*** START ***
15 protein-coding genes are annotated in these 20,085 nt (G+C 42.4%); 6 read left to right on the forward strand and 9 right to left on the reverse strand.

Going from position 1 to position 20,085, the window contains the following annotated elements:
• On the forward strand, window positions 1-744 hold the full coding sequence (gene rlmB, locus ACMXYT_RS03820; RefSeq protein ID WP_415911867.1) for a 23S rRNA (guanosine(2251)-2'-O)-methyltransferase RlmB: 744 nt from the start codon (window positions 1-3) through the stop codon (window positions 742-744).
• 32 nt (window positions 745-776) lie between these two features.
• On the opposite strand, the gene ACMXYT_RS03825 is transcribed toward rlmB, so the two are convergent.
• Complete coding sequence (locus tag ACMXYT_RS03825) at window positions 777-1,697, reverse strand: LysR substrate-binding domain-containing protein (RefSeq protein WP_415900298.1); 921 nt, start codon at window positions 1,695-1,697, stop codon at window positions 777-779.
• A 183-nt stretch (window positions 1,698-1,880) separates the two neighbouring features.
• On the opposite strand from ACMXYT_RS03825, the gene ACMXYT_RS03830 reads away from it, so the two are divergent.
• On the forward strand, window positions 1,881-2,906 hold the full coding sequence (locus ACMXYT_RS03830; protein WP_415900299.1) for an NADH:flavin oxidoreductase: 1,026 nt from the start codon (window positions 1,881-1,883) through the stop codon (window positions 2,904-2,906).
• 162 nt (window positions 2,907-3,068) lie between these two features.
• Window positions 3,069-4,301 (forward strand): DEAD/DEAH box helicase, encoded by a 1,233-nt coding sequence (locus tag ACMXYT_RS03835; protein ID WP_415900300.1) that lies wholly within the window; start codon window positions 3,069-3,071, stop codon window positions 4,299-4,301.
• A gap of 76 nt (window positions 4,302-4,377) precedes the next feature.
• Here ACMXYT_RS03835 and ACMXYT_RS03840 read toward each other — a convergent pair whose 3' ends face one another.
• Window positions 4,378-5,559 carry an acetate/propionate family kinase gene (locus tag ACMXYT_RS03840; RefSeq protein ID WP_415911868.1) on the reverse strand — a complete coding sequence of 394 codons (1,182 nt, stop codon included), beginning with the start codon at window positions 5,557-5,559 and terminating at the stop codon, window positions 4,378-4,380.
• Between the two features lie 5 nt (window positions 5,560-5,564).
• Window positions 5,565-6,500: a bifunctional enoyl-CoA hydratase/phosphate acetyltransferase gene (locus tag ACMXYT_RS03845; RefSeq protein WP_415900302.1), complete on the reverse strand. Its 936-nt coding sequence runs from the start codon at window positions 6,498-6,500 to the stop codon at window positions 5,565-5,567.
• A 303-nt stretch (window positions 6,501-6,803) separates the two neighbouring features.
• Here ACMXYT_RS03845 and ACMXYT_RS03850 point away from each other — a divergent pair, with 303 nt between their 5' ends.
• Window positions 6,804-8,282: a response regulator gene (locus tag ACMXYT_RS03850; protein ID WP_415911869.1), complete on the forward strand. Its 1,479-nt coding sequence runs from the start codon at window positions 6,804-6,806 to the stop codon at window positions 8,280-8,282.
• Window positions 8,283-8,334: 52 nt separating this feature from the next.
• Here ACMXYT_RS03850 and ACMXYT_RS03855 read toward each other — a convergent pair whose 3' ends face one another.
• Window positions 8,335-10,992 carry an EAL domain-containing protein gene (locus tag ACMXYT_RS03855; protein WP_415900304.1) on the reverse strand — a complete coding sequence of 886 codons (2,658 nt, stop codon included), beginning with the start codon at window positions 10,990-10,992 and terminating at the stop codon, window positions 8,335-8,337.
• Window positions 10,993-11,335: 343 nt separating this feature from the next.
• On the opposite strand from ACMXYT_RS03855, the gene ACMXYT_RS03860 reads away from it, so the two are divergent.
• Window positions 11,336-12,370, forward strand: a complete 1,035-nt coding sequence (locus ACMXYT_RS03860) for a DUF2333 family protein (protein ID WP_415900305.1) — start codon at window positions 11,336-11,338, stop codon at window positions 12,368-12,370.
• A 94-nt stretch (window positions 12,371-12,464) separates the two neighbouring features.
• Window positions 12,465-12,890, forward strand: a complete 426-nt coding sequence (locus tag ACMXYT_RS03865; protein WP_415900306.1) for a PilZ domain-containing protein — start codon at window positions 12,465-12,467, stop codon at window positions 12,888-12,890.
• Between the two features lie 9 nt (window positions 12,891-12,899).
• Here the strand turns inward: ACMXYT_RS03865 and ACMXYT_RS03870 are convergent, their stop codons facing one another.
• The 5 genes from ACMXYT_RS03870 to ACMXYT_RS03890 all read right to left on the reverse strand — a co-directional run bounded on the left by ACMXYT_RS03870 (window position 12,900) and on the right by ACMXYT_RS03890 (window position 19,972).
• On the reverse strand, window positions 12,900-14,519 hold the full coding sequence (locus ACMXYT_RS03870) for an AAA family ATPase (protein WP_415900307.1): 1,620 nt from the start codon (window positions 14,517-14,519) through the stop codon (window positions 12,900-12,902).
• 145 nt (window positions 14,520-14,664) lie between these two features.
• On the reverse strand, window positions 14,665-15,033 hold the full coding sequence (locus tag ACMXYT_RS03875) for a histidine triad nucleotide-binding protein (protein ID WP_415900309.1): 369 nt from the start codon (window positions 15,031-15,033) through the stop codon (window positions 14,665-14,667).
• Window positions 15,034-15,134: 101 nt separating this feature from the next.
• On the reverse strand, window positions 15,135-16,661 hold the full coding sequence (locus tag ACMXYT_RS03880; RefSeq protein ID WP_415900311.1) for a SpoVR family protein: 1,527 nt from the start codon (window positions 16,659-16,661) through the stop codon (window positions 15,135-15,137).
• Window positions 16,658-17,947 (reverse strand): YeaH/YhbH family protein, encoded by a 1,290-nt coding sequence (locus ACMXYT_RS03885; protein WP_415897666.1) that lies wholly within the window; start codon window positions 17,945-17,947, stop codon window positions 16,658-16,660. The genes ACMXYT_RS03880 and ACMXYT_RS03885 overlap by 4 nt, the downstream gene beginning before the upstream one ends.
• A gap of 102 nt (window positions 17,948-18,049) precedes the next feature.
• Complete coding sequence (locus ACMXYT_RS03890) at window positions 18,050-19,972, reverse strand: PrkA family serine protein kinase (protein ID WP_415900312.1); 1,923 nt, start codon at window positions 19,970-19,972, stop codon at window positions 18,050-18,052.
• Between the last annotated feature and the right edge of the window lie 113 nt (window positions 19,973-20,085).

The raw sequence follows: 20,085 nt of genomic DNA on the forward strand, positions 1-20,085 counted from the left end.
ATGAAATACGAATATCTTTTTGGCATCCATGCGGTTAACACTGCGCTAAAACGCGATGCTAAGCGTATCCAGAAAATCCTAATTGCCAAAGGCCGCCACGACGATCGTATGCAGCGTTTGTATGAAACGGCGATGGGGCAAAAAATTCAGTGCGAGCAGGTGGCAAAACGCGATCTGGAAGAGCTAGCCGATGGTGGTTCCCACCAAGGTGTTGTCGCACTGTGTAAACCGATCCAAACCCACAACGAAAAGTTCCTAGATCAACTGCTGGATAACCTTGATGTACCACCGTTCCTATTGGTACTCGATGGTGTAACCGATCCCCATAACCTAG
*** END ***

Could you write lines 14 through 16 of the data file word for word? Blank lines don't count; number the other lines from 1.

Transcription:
• Window positions 4,378-5,559 carry an acetate/propionate family kinase gene (locus tag ACMXYT_RS03840; RefSeq protein ID WP_415911868.1) on the reverse strand — a complete coding sequence of 394 codons (1,182 nt, stop codon included), beginning with the start codon at window positions 5,557-5,559 and terminating at the stop codon, window positions 4,378-4,380.
• Between the two features lie 5 nt (window positions 5,560-5,564).
• Window positions 5,565-6,500: a bifunctional enoyl-CoA hydratase/phosphate acetyltransferase gene (locus tag ACMXYT_RS03845; RefSeq protein WP_415900302.1), complete on the reverse strand. Its 936-nt coding sequence runs from the start codon at window positions 6,498-6,500 to the stop codon at window positions 5,565-5,567.